The dining room is dominated by a large delft-tiled fireplace.

Interior Fireplace

The southeast, or kitchen wing is two stories with a gable roof and irregular fenestration, extends from the billiard room of the central block  A butler's pantry features original cabinets with diamond-paned glass doors. Eight staff bedrooms are located above the kitchen area. Source of interior photos

  The property was thus developed by the late William C. Whitney, whose purpose was to have a kind of bungalow or hunting lodge for the resort of himself and friends when outdoor life should become disagreeable in the North. The End.

The south elevation of the central block features a three-sided bay window. The south gable end projects beyond the plane of the first floor elevation. The east elevation has a recessed porch extending along its northern aspect. The southeast wing of the building is attached to the southern aspect of this elevation.

A Squash Court on the Late William C. Whitney's Estate  Aiken, S. C.
Designed by Warren & Wetmore, Architects - H&G - I also see text attributing this structure to Carrere & Hastings
   The Whitney Squash Court is a two story stuccoed building in the Prairie Style. The building is cruciform in plan, with stuccoed exterior walls.   A low hip roof, with projecting eaves and exposed rafter ends, shelters each arm of the cruciform. A massive brick chimney stack rises at the juncture of the roofs.   One story porticos with paired lattice-work Ionic columns, surround the east and west arms of the building.   The west portico originally extended to a porte-cochere; this has been enclosed since 1970.   The entablature of the porticos   is carried around the building between the first and second floors.   Ribbon Windows on the second story are set underneath the projecting eaves of the roof.

Harry Payne Whitney was the son of W. C. and the executor of his fathers will.

The Squash Court at its best!

Before leaving for New York in January 1902, W. C. Whitney gave orders for a new squash court to be erected on Easy Street across from his residence at "Joye Cottage". The Whitney Squash Court was constructed in a prairie style and contained four squash courts. Other outbuildings on the 5-acre property included the Whitney Stables, a greenhouse, a laundry, and two small one-story frame houses.

   The Whitney Squash Court originally had squash courts in its north and south arms. The north is intact, although the south court has been divided into four rooms on two levels.   Club rooms are central on the first and second floors, providing space for observing the games.   The original shower stalls in the east arm of the building have been removed, to provide for a new entrance hall.   A kitchen and dining room was built in the enclosed porte-cochere.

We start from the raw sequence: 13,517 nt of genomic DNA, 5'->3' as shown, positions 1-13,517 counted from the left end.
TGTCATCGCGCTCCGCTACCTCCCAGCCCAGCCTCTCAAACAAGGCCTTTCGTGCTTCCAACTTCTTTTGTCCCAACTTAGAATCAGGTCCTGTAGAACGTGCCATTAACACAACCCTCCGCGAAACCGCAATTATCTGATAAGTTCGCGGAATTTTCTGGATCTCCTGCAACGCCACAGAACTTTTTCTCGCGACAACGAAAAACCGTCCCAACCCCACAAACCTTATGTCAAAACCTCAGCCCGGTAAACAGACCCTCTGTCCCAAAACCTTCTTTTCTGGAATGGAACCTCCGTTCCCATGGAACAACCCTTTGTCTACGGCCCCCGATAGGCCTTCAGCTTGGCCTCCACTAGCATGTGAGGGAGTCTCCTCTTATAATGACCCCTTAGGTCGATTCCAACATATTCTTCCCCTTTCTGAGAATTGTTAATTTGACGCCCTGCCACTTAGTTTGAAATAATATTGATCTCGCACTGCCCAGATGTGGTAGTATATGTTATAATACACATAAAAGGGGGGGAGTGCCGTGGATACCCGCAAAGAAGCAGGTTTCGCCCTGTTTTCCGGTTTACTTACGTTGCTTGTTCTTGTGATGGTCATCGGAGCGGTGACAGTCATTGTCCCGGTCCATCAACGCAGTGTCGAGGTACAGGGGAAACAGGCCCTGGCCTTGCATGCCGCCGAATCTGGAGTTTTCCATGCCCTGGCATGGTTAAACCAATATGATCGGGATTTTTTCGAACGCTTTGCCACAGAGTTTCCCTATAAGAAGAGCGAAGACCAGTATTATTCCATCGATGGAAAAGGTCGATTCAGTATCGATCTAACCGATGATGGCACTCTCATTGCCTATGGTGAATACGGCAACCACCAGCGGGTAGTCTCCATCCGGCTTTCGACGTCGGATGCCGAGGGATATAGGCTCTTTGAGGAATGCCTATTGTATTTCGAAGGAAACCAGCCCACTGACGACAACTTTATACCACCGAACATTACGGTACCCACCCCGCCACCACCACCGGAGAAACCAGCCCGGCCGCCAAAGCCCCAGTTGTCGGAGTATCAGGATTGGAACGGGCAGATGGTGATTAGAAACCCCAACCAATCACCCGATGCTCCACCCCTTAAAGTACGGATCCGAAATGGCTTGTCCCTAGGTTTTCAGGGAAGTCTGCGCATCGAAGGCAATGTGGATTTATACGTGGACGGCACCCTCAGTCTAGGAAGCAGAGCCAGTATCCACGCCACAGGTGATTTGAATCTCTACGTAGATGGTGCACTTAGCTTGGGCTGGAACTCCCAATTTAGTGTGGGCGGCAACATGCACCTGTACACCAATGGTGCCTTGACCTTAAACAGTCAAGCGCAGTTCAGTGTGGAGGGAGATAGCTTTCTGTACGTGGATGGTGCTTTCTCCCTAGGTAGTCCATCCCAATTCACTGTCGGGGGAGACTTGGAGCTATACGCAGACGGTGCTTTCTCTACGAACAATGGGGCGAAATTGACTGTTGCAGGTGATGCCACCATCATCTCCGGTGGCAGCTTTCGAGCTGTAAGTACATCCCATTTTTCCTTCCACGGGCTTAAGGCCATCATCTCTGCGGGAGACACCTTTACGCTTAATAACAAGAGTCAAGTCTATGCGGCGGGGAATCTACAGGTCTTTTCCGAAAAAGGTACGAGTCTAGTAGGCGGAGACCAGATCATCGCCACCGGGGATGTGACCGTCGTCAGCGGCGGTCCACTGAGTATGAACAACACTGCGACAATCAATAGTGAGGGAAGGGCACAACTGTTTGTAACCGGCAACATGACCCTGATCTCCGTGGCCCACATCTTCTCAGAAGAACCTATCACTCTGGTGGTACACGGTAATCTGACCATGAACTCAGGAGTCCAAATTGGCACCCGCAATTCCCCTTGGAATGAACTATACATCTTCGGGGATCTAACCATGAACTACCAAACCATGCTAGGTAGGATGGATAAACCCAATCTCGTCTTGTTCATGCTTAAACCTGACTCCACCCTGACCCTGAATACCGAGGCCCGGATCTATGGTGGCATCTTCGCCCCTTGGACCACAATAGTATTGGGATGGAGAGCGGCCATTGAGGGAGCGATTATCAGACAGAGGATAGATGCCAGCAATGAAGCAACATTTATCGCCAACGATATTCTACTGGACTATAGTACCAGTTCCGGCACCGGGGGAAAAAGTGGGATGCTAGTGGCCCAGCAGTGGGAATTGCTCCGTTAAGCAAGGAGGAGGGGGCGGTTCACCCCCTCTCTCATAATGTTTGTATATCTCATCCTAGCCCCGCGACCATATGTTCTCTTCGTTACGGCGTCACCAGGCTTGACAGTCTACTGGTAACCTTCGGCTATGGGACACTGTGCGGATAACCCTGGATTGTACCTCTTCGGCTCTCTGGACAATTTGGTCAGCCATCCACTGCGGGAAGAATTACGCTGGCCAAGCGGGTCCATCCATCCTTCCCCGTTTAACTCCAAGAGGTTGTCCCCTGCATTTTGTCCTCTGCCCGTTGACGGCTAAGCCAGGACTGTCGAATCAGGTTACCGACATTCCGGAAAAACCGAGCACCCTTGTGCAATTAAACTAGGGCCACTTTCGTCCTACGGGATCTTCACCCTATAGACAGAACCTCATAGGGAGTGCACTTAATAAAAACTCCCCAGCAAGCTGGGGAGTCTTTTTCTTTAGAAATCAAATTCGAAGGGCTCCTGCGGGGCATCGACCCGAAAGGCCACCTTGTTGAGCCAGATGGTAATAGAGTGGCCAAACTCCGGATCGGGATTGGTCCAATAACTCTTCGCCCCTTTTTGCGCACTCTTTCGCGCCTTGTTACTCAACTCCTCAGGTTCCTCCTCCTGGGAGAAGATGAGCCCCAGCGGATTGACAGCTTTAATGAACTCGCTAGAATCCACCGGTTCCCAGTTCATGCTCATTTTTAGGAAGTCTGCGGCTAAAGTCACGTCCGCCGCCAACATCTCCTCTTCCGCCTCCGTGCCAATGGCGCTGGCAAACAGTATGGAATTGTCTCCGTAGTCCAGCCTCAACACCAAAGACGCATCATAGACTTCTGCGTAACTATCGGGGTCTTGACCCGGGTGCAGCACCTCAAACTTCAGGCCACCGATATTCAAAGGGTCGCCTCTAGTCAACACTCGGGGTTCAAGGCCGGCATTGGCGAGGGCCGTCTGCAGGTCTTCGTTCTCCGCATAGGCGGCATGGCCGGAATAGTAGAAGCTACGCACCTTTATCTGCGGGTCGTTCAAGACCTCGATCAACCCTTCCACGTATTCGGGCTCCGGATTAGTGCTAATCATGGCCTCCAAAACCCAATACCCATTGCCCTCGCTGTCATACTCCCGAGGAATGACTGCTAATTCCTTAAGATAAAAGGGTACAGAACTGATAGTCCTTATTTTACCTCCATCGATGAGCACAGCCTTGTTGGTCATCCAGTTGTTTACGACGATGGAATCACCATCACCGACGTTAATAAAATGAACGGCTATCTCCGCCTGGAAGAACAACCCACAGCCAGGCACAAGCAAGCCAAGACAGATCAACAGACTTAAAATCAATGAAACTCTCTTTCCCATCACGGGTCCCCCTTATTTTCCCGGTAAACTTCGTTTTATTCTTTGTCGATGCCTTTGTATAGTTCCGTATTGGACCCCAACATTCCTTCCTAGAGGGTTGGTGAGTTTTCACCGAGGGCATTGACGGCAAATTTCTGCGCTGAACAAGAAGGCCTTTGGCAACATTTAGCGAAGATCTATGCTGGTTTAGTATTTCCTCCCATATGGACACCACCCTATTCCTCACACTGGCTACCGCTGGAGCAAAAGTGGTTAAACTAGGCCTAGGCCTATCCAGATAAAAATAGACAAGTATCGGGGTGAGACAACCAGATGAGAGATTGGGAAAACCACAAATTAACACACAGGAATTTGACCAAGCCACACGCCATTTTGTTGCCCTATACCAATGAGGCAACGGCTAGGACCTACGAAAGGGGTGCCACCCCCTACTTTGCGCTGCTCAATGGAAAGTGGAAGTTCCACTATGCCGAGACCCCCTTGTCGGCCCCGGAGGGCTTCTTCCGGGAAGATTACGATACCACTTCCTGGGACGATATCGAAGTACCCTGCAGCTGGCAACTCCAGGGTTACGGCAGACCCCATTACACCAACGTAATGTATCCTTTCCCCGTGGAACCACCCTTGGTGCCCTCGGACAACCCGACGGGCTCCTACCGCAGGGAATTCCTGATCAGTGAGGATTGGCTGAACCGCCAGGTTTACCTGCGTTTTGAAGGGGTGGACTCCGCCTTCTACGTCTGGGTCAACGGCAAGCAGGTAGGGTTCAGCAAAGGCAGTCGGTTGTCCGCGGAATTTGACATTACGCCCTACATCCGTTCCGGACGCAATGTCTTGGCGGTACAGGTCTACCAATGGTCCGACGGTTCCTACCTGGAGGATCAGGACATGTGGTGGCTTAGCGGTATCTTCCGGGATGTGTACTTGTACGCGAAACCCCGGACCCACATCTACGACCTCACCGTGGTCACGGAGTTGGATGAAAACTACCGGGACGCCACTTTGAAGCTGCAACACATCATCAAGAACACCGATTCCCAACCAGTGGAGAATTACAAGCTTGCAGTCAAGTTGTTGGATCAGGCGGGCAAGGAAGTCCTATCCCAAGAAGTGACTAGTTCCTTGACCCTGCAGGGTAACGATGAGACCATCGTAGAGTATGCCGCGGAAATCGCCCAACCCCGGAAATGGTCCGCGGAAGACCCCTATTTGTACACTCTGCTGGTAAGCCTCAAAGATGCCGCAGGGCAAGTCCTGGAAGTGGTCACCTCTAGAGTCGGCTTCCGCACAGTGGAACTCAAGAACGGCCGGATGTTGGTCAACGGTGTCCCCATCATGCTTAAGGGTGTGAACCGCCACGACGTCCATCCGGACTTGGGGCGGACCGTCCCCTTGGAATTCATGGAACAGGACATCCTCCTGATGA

South elevation - Squash Court for "Joye Cottage", it has been adapted to a private residence.

  The Whitney Stable is a one and one-half story frame building, sheathed with weathered cedar shingles on the exterior walls and with composition shingles on the roof.   Two wings, containing twelve stalls, extend from the central body of the stable, creating a forecourt. The bell-cast hip roof is crowned by a small louvered cupola. The main entrance is articulated by a bell-cast canopy and a small gable with a diamond-paned Palladian window. The slope of the property allows a basement level in the main section.

"Joye Cottage" - Stables
  The stable was built to house thirty horses and their trappings in the main body and the two wings. All of the interior walls are paneled in pine. The original sliding doors and hardware remain intact. The upper level consists of eight rooms over the central section of the stable and lofts running the length of the wings. The stable has been adapted for use as a private residence.

National Register of Historic Places Inventory—Nomination Form.

"Joye Cottage" - Stables - Currently For-Sale 

  When he bought a modest inn in Aiken in 1896 and transformed it into a magnificent sixty-room mansion, William C. Whitney***"a highly favored man."*** had one thought in mind, and it was not necessarily the acquisition of more property. He already had nine houses, three on fashionable Fifth Avenue in Manhattan. This tenth residence was to he a gift for his bride, Edith Sybil Randolph, whom he met in Aiken earlier that same year.

  Made a widower by the death of his first wife, Flora Payne Whitney, the sister of Oliver Payne, who had been one of J.D. Rockefellers partners in the creation of Standard Oil. Whitney was smitten by Flora. He was eager to build a sanctuary for the two of them, far from the machinations of his former brother-in-law, who was determined to have his revenge after he learned of W.C's plan to remarry and thus dishonor the memory of his sister.

  Indeed, Whitney's second marriage was destined to he unhappy. Not only did Oliver Payne manage to win the loyalty of two of Whitney's four children from his first marriage—they agreed to snub their father in exchange for a promise to inherit the Payne millions—but Flora, the ardent equestrian, died from a fall only months after the house, christened "Joye Cottage", was introduced to a glittering assembly of the rich and famous during a Christmas party in 1897.